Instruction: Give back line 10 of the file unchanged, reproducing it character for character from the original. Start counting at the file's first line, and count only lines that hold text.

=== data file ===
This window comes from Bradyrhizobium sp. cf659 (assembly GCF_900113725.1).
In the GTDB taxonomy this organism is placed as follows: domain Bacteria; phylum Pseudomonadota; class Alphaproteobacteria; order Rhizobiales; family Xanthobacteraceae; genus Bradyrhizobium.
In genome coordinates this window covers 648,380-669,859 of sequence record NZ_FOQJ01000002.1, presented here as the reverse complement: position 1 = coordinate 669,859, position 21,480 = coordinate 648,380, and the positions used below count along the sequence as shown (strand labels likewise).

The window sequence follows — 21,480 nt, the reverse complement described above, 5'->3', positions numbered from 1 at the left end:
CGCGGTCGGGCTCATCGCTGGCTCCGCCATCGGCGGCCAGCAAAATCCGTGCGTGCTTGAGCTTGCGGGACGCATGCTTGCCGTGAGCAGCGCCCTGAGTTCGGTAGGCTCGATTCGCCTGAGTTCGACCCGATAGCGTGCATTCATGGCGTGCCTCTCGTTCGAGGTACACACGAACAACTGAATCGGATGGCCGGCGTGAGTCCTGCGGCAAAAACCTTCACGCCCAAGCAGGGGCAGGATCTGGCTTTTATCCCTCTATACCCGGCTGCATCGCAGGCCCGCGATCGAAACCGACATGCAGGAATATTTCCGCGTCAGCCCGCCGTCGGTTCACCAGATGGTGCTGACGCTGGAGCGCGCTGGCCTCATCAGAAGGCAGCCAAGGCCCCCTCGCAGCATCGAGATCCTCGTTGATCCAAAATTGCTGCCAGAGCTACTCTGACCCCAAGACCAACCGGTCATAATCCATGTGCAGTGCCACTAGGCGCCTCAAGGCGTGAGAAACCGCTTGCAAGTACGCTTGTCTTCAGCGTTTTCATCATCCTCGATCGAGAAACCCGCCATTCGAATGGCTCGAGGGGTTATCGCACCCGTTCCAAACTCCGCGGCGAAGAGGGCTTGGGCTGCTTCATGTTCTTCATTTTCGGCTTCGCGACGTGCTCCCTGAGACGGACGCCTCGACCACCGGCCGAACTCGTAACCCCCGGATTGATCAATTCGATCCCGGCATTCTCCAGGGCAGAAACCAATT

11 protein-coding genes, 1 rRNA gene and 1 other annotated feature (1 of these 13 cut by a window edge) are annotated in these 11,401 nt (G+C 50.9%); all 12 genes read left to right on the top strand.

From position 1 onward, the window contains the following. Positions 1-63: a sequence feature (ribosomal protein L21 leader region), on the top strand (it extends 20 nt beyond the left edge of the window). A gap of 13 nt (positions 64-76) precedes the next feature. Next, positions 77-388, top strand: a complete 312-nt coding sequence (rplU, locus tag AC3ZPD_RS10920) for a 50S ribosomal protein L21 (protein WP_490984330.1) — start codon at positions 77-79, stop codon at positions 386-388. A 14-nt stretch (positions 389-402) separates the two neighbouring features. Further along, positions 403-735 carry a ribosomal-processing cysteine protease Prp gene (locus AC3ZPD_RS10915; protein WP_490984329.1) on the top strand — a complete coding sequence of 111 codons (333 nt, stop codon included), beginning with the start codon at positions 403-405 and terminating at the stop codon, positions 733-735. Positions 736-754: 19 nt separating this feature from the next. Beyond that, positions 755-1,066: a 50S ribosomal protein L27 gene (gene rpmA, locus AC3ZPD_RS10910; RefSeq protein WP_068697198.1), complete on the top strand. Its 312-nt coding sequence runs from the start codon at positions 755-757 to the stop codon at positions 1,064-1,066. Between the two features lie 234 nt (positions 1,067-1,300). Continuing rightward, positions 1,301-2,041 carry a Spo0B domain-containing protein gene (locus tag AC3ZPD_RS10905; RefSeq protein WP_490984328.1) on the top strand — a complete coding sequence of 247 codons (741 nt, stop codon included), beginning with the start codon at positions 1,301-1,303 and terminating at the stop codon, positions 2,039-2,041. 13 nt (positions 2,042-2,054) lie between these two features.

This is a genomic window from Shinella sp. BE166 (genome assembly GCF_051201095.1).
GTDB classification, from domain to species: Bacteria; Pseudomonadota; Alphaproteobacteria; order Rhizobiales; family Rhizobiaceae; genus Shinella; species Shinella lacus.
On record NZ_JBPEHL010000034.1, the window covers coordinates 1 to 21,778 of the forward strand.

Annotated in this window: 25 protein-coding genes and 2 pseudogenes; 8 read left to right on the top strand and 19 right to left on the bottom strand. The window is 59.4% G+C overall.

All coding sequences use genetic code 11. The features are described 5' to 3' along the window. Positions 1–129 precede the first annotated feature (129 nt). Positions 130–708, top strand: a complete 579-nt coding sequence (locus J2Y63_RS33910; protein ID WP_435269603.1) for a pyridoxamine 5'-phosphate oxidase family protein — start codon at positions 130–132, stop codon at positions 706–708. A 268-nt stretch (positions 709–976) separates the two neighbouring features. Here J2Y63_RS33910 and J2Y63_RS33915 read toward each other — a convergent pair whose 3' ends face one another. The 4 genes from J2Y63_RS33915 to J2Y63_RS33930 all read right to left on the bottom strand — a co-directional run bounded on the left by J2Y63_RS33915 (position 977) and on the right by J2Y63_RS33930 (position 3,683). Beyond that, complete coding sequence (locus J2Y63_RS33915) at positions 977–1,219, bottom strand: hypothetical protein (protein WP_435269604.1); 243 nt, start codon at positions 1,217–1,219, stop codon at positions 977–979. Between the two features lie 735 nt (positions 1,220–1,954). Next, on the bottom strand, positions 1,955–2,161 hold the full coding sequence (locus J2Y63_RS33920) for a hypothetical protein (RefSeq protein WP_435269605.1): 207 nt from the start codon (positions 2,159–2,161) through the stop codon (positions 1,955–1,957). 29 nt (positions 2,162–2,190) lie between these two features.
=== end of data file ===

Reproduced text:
On record NZ_JBPEHL010000034.1, the window covers coordinates 1 to 21,778 of the forward strand.